How Does a Calculator Find Log?
Date: 03/23/98 at 11:43:21 From: CMLee Subject: How does a calculator find log? My teacher has told me that there is no specific formula to derive logarithms in decimal form. I was wondering if this was true. If it is, then how does a calculator or computer perform calculations to find approximations of particular logs, say log5. Also where are the tables of logarithms derived from?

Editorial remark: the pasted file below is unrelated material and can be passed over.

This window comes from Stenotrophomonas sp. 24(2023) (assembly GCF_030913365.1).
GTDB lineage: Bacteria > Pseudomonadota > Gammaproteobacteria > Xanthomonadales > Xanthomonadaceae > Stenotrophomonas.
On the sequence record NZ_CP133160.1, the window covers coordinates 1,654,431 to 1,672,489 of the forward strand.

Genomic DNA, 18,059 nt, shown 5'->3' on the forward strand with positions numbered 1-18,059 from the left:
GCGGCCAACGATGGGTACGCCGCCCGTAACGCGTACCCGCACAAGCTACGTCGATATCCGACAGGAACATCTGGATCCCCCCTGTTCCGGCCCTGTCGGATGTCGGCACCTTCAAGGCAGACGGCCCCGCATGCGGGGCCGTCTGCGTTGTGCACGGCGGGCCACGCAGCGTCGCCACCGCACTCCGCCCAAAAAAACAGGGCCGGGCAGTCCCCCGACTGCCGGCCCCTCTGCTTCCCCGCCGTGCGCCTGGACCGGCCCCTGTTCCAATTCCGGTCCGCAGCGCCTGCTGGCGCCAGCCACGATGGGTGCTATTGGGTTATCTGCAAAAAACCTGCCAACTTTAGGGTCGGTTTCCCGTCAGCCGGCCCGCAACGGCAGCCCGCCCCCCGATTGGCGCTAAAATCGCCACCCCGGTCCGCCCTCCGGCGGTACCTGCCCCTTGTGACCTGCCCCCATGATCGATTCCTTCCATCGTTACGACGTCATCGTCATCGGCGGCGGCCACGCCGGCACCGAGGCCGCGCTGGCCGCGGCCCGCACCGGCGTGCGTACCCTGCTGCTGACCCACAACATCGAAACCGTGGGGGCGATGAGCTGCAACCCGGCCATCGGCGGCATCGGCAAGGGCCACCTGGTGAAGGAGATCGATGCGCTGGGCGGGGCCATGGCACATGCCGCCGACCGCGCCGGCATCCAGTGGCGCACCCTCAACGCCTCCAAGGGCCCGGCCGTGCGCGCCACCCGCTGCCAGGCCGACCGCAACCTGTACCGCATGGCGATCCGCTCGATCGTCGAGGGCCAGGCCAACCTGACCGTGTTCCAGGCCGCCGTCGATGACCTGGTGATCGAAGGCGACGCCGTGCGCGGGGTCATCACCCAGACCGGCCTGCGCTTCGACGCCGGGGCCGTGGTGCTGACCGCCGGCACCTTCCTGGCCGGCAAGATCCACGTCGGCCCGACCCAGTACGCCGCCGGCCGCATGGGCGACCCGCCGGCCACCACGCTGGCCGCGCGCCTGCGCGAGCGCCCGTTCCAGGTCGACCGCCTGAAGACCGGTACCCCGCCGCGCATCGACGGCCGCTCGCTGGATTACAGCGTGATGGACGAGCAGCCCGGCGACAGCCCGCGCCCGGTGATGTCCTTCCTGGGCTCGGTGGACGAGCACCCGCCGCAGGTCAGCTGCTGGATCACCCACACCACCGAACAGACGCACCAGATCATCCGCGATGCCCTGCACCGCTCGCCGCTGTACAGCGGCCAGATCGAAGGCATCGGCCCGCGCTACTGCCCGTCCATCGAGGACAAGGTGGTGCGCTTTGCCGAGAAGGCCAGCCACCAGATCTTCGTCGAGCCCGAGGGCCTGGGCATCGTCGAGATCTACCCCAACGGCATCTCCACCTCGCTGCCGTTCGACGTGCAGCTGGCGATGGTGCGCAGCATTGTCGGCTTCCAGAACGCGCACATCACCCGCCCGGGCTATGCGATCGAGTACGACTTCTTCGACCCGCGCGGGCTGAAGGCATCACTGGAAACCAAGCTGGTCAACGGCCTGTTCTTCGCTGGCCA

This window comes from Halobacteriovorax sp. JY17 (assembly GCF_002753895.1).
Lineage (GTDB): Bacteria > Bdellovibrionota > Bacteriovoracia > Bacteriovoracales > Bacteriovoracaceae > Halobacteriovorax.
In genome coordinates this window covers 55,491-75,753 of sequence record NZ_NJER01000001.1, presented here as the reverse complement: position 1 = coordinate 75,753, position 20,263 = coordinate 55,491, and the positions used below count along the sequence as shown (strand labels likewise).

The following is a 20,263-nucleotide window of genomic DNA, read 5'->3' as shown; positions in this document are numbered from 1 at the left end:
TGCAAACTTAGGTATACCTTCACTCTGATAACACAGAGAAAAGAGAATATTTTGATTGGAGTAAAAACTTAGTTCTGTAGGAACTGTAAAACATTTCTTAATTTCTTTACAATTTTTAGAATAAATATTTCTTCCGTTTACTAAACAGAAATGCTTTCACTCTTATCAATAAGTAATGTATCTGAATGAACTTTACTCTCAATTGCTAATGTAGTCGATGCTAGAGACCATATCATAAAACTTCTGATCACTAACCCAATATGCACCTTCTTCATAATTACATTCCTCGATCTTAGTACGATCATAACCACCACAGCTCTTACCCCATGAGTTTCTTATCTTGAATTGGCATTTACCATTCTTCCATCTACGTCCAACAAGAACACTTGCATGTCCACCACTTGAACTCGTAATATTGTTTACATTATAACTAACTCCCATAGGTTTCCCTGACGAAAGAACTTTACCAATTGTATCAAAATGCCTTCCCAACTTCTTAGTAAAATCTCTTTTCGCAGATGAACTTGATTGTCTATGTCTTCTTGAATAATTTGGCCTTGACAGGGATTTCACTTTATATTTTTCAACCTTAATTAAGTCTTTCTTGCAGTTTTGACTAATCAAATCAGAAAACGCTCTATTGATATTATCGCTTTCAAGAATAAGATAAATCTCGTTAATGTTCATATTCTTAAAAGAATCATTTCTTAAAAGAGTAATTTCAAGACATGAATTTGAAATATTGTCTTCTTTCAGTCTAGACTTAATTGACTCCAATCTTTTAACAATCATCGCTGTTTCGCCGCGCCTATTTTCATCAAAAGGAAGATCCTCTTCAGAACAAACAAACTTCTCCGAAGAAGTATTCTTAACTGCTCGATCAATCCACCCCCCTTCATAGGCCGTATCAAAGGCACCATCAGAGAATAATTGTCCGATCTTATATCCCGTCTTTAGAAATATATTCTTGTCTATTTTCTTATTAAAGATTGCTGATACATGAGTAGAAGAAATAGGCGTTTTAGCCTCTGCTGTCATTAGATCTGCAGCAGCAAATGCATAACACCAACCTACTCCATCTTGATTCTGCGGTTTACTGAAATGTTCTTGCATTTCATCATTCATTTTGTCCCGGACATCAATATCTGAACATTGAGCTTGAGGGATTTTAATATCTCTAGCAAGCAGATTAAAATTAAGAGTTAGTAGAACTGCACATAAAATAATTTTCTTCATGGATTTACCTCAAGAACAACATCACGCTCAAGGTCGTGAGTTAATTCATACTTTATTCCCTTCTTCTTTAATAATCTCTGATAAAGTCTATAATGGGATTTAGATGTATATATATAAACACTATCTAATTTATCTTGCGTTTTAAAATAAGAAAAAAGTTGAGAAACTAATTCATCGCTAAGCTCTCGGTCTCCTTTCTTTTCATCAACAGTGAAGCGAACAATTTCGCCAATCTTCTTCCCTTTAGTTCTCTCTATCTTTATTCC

Date: 03/23/98 at 13:07:05 From: Doctor Rob Subject: Re: How does a calculator find log? There are infinite sums which give the values of logarithms. Examples are the following: log_e(1+x) = x - x^2/2 + x^3/3 - x^4/4 + x^5/5 - x^6/6 + ... (-1 < x < 1) log_e([n+1]/[n-1]) = 2/n + 2/(3*n^3) + 2/(5*n^5) + 2/(7*n^7) + ... In particular, to find the log of 5 base e, you can use the first equation with x = -4/5 to compute the log of 1/5, and the log of 5 is the negative of that answer. The terms in these sums get very small after a while, particularly if the value of x is small, or the value of n is large. To approximate a logarithm to a certain accuracy, you only need to compute a finite number of these terms. The smaller x is, the fewer terms are needed. To compute log_e(2) to four decimal places of accuracy, put n = 3 in the second sum, and use the first four terms. The fifth term is about .00001129, the sixth term .000001026, and subsequent terms are even smaller, so ignoring them does not affect the approximate answer. Once you know log_e(2), you can get log_e(5) by using the first sum with x = 1/4 and 11 terms, to get log_e(5/4), then add twice log_e(2). Then log_e(5) + log_e(2) = log_e(10). This is the conversion factor you need to convert to log_10(x): log_10(x) = log_e(x)/log_e(10). This is how the logarithm tables are computed, and basically how electronic calculators compute, too. One strategy is to have precomputed and stored log_e(2) and log_e(10). Divide your number by 2 until it is between 2/3 and 4/3, say k divisions are required. Alternatively, multiply your number by 2 until it is between 2/3 and 4/3, say (-k) multiplications are needed. Use the first sum above with x equal to that result minus 1 (which is between -1/3 and 1/3), then add k*log_e(2) to that answer. Finally, divide by log_e(10). Another way to approximate the logarithm of a given number is to use the square root function and the definition of log_10(x) as the exponent to which 10 must be raised to get x. As an example let's take log_10(5). We know log_10(10) = 1, which is too large, and log_10(1) = 0, which is too small. log_10(sqrt) = 1/2, and we can compute 10^(1/2) = sqrt(1*10) = 3.16227766..., too small. Then since sqrt(10) < 5 < 10, we know that 1/2 < log_10(5) < 1. Now compute: 10^(3/4) = sqrt[10*sqrt(10)] = 5.52341325... > 5, too big. This implies that 1/2 < log_10(5) < 3/4. We started with an interval of length 1. Each square root computation has cut the length of the interval in which we know log_10(5) lies in half. After two square roots, we have an interval of length 1/4. Eventually we will have an interval which is smaller than 1/10000 (at least 14 square roots are required), and that will tell us log_10(5) to four decimal places: 10^0 = 1, too small, 10^1 = 10, too big, 10^(1/2) = 3.16227766..., too small, 10^(3/4) = 5.52341325..., too big, 10^(5/8) = 4.21696503..., too small, 10^(11/16) = 4.86967525..., too small, 10^(23/32) = 5.23299114..., too big, 10^(45/64) = 5.04806571..., too big, 10^(89/128) = 4.95806824..., too small, 10^(179/256) = 5.00286461..., too big, 10^(357/512) = 4.98041606..., too small, 10^(715/1024) = 4.99162771..., too small, 10^(1431/2048) = 4.99724300..., too small, 10^(2863/4096) = 5.00005301..., too big, 10^(5725/8192) = 4.99864781..., too small, 10^(11451/16384) = 4.9993503..., too small, 10^(22903/32768) = 4.9997016..., too small, 10^(45807/65536) = 4.9998773..., too small, So 45807/65536 = 0.6989593 < log_10(5) < 0.6989746 = 2863/4096. Thus, to five decimal place, log_10(5) is either 0.69896 or 0.69897, and to four decimal places, log_10(5) = 0.6990, which your calculator or tables can verify. The pattern in the fractions above is that the denominator doubles at each step, and the numerator is double plus 1 if the previous answer was too small, and double minus 1 if the previous answer was too big. Each power of 10 is computed as the square root of the product of the last "too big" power times the last "too small" power. I hope this answers your question. -Doctor Rob, The Math Forum Check out our Web site http://mathforum.org/dr.math/
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